Safety & Regulatory Compliance

Safe Handling and Storage
As a customer of Spray Chem, you can be assured that you are working with a leader in safety and regulatory compliance. If your business resides in California we can work with you to ensure compliance with the Waters Bill (AB 2185).
Spray Chem can provide help in creating your Business Plans and Hazardous Communication Programs.

 Waters Bill
Each company's "Business Plan," which is at the heart of the Waters Bill, is used by emergency response and planning officials to prevent or mitigate damage from hazardous material releases. The Oklahoma City bombing and the events of 9/11 have put the spotlight on the safe handling and storage of hazardous materials.

 Approved Programs for Regulatory Compliance
Spray Chem has created over 200 Business Plans for some of it's California customers. Over the past 20 years. We have developed a format that has been reviewed and approved by CUPAs (Certified Unified Program Agencies) in over seven counties in California.
We can help you create a plan for the safe storage and use of your hazardous materials.

The"Business Plan" requires:

  • Facility Information
  • Owner /Operator Information
  • Emergency Contacts
  • Inventory Information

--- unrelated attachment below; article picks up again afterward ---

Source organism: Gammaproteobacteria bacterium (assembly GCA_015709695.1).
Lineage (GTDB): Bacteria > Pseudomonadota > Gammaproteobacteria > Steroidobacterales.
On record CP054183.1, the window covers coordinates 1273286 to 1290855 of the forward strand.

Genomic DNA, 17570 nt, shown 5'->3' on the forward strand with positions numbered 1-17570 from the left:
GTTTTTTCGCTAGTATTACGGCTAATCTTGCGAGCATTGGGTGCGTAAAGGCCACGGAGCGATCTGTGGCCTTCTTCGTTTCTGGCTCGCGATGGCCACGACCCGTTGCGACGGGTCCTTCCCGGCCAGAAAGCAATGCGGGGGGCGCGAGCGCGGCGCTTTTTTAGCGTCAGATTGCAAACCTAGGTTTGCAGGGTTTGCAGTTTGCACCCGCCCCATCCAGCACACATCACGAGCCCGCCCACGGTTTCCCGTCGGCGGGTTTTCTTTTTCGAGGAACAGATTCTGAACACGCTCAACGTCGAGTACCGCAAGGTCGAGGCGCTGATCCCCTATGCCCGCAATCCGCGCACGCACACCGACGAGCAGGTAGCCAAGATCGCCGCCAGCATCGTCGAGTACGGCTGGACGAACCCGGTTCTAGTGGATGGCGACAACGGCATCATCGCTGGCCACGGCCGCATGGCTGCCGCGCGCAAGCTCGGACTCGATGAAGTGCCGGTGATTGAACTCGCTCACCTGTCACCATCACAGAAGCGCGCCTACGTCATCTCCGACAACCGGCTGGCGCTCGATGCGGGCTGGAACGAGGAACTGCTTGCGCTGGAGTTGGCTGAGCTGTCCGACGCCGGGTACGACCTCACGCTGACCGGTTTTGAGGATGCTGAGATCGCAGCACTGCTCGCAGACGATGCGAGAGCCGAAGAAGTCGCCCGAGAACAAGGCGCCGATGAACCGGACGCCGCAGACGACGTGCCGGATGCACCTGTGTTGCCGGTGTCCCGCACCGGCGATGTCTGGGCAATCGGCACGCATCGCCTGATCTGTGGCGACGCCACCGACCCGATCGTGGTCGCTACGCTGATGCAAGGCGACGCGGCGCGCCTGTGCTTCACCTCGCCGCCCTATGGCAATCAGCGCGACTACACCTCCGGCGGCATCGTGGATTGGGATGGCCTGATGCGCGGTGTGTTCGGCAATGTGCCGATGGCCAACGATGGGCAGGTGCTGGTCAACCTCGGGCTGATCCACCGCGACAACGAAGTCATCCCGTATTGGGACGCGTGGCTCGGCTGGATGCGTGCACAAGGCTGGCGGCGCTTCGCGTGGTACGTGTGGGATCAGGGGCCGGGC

• Site Maps
  • Evacuation Procedures
  • Emergency Notification
  • Emergency Procedures Certification
  • Hazardous Communication Program

More Info on the Waters Bill
Originally adopted in 1985, the California “Waters Bill" requires local governments to regulate local businesses' storage of hazardous materials, and to be prepared to respond to the possible release of such materials. Handlers of hazardous materials are required to develop and submit a hazardous materials "Business Plan" to local administering agencies, and to report actual and threatened releases of hazardous materials to their local agency and to the state-level Governor's Office of Emergency Services (OES).
When it comes to the safe handling and storage of hazardous materials, we want all of our customers to become responsible partners. Chemical safety is everyone's concern. Contact us to get started on your Business Plan.  


Fines for Regulatory Non-Compliance

You could be liable for a civil penalty of up to $2,000 per day if you violate a provision regarding preparation of an inventory or Business Plan.

If the violation is committed knowingly, you are subject to a fine of up to $25,000 per day and imprisonment for up to one year for a first offense. Certified Unified Public Agencies (CUPAs) cooperate with city attorneys and district attorneys to pursue these penalties through local courts.